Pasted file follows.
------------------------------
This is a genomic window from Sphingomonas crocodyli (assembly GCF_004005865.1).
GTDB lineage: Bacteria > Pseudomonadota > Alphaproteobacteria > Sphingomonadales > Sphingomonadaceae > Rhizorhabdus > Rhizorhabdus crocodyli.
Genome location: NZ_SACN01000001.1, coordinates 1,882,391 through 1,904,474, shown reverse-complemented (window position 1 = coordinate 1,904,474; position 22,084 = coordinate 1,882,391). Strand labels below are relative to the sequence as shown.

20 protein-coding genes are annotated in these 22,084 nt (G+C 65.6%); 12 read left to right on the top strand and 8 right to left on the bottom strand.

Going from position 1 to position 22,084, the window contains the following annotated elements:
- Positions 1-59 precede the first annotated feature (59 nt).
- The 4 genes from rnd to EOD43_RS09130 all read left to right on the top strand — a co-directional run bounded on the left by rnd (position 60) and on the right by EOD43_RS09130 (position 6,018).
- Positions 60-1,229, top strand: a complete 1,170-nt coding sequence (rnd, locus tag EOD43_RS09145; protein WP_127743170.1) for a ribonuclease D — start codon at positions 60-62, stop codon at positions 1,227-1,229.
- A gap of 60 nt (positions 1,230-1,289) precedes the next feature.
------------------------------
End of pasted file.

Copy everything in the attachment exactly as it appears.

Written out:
This is a genomic window from Sphingomonas crocodyli (assembly GCF_004005865.1).
GTDB lineage: Bacteria > Pseudomonadota > Alphaproteobacteria > Sphingomonadales > Sphingomonadaceae > Rhizorhabdus > Rhizorhabdus crocodyli.
Genome location: NZ_SACN01000001.1, coordinates 1,882,391 through 1,904,474, shown reverse-complemented (window position 1 = coordinate 1,904,474; position 22,084 = coordinate 1,882,391). Strand labels below are relative to the sequence as shown.

20 protein-coding genes are annotated in these 22,084 nt (G+C 65.6%); 12 read left to right on the top strand and 8 right to left on the bottom strand.

Going from position 1 to position 22,084, the window contains the following annotated elements:
- Positions 1-59 precede the first annotated feature (59 nt).
- The 4 genes from rnd to EOD43_RS09130 all read left to right on the top strand — a co-directional run bounded on the left by rnd (position 60) and on the right by EOD43_RS09130 (position 6,018).
- Positions 60-1,229, top strand: a complete 1,170-nt coding sequence (rnd, locus tag EOD43_RS09145; protein WP_127743170.1) for a ribonuclease D — start codon at positions 60-62, stop codon at positions 1,227-1,229.
- A gap of 60 nt (positions 1,230-1,289) precedes the next feature.